With the 2014 NHL Draft just a few days away, the Sabres will be making the second highest selection in franchise history that should serve as a major piece of their current rebuild. While the Sabres’ 30th place finish this year ensured them a top-two selection at the draft, the real prize sits atop the 2015 NHL Draft when Connor McDavid and Jack Eichel are set to be picked first and second (not necessarily in that order).
While Tim Murray hasn’t come out and said it, the Sabres aren’t expected to compete for much more than the right to pick one of those two elite talents as yet another building block on the way to a Stanley Cup. Murray and the Sabres are in a good position for 2015 as they hold three picks in the first round, giving them that much more of a chance to score the first pick. While St. Louis’ pick (acquired as part of the Ryan Miller trade) won’t have any sort of effect on Buffalo’s lottery chances, it’s possible that the Islanders’ pick does provide some additional support. Ideally the Islanders would suffer through an ugly season and give the Sabres a massive boost towards snagging first overall. The worst case scenario is that they sneak into the playoffs and give the Sabres two picks in the bottom 15 selections of the round.
There won’t be any change made to the NHL Draft Lottery for next season, so the 30th place club will have a 25% chance to get the first pick with the odds decreasing with each subsequent finisher. So the Sabres could wind up in the exact position they’re in now. No matter how teams are posturing today doesn’t prevent five clubs from finishing between 25 and 30 in the standings and holding the top odds for a very valuable lottery.
I’ve taken the time to run through each club and give my opinion on the current trend they’re following (up, down or neutral), if they own their pick next season and the threat they are to wind up in the lottery. The lottery threat scale goes from one-to-five, with one being the most likely a team is to wind up at the bottom of the league and the top of the draft. Each team’s trend is more subjective as many teams were considered neutral despite having very different circumstances.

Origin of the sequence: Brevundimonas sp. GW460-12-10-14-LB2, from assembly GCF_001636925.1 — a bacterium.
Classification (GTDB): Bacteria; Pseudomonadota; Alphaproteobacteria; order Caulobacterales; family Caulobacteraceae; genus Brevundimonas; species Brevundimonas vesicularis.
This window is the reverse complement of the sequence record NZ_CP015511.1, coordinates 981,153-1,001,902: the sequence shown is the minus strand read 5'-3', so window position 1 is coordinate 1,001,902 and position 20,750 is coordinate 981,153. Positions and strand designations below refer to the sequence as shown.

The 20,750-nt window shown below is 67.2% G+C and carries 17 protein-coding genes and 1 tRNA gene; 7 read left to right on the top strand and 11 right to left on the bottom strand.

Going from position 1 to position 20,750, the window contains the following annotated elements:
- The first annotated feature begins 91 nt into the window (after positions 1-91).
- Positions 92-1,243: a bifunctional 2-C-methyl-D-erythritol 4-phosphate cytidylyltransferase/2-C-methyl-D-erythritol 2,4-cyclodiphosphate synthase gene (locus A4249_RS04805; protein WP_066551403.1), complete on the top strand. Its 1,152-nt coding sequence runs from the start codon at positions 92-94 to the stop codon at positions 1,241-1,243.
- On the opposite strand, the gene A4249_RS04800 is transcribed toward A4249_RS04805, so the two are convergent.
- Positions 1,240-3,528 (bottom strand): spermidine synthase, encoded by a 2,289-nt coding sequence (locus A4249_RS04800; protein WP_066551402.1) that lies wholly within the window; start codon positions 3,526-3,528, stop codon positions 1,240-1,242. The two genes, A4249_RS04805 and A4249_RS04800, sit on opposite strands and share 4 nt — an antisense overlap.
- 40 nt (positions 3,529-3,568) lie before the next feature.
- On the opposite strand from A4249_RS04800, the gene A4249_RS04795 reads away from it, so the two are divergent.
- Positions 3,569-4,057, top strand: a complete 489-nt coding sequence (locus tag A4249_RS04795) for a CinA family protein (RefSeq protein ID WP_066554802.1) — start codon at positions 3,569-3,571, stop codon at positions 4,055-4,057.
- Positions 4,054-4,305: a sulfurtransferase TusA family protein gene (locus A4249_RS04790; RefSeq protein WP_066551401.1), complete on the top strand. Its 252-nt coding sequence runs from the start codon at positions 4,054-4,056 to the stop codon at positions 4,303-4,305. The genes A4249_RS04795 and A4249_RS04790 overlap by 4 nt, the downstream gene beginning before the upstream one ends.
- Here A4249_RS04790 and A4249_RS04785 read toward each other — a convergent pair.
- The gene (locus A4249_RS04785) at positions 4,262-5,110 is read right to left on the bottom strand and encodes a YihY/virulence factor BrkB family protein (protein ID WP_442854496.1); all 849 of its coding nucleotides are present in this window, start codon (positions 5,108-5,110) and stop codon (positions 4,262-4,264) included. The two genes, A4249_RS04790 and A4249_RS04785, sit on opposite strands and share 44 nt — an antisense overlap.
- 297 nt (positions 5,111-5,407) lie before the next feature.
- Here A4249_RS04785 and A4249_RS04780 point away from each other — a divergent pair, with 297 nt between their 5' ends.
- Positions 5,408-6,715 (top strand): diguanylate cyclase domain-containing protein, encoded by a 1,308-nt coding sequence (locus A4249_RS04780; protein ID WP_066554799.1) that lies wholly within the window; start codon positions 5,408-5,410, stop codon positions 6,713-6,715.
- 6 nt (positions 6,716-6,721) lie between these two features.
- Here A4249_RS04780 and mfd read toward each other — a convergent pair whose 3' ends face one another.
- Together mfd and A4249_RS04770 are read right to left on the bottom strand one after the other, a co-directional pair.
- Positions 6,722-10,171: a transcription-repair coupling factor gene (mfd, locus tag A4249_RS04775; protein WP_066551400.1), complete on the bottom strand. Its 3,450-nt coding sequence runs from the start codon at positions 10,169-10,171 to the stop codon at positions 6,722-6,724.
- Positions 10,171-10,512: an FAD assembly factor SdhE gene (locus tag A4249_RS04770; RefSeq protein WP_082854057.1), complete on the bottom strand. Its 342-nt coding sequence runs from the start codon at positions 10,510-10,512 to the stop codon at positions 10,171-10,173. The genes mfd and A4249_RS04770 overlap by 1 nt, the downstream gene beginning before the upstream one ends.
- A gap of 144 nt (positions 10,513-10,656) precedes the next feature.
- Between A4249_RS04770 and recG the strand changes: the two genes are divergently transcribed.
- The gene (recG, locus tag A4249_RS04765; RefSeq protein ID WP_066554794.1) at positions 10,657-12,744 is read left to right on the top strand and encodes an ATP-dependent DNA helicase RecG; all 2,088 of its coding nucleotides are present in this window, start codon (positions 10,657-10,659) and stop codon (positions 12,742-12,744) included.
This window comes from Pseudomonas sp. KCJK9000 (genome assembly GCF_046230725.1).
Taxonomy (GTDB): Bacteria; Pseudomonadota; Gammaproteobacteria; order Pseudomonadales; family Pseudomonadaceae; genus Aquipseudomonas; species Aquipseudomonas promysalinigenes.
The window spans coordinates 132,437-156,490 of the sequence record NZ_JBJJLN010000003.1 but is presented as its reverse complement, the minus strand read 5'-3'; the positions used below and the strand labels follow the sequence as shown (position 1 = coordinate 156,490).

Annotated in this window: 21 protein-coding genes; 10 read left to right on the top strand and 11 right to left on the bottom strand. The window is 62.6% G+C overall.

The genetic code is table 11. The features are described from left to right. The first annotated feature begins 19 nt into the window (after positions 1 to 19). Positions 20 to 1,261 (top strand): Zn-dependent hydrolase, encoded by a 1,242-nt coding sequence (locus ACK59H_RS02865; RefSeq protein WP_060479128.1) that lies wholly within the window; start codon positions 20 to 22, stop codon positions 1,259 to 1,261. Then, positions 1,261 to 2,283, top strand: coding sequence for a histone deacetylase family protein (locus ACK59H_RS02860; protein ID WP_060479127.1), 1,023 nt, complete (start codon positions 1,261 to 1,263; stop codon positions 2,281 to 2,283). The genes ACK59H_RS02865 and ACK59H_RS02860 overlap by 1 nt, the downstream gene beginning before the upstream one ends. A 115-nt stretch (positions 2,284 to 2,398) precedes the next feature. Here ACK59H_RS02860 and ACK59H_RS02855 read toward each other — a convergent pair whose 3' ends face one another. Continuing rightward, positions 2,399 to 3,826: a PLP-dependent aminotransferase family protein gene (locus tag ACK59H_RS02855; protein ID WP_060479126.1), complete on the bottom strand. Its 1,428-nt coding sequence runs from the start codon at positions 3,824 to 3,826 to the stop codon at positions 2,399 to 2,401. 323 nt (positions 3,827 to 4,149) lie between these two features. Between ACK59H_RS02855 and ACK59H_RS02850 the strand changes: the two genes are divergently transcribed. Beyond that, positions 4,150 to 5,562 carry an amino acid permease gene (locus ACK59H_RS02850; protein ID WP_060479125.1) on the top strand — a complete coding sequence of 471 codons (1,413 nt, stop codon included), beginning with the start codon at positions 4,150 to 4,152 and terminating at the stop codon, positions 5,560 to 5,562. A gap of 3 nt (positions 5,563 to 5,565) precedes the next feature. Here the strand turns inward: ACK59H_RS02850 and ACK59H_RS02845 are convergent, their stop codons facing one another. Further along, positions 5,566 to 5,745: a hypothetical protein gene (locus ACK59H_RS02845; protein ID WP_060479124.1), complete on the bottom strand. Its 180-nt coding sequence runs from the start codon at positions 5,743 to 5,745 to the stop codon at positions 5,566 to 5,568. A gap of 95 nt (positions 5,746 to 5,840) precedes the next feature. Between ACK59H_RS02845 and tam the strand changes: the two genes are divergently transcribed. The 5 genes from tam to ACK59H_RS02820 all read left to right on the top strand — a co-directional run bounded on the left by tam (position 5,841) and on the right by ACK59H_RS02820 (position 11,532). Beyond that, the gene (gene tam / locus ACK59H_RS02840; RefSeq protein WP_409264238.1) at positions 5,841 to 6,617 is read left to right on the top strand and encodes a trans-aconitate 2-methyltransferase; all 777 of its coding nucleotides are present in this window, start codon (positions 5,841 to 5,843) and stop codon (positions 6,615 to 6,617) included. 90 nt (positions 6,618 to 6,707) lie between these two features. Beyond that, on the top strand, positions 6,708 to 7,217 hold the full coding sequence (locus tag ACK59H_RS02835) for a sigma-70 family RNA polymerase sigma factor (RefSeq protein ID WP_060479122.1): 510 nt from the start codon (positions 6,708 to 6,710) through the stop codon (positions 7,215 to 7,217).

Buffalo’s own ranks would give them a downward (perhaps neutral) trend with a level one threat as a major player in the lottery. The Sabres will certainly make some moves this offseason but I don’t foresee anything on the horizon that will drastically turn the team’s fortunes around. The Sabres will certainly be a player for the first pick next year, although the odds certainly weigh against them landing McDavid.
Anaheim advanced through to the second round of the playoffs this year and took the Kings to seven games. They’re searching for another center to play behind Ryan Getzlaf and are very much one of the Western Conference’s power clubs.
They’re on the outside looking yet again this season and play in a very difficult division. While they’re a budget team, they also run an effective, disciplined system with a quality supporting cast. They certainly aren’t in a position where a nosedive to the bottom of the standings is even close to a possibility at this point.
They’re fighting a bit of a cap crunch, but they’re still the Bruins. They’re more than likely to lose out on at least one current free agent due to the need to maneuver under the cap, but their core is still so strong that they’re likely going to be flirting with a Eastern Conference Finals berth.
Interesting fact; Calgary is picking the highest they ever have this season at fourth overall. Brian Burke isn’t exactly a guy who wants to sit around and wait for his club to improve. I assume his new General Manager told him something similar. While the Flames have some promising prospects rising in the system, they still seem pretty far from the playoffs. They’ll certainly have their name in the lottery next year, exactly what their percentage is remains to be seen.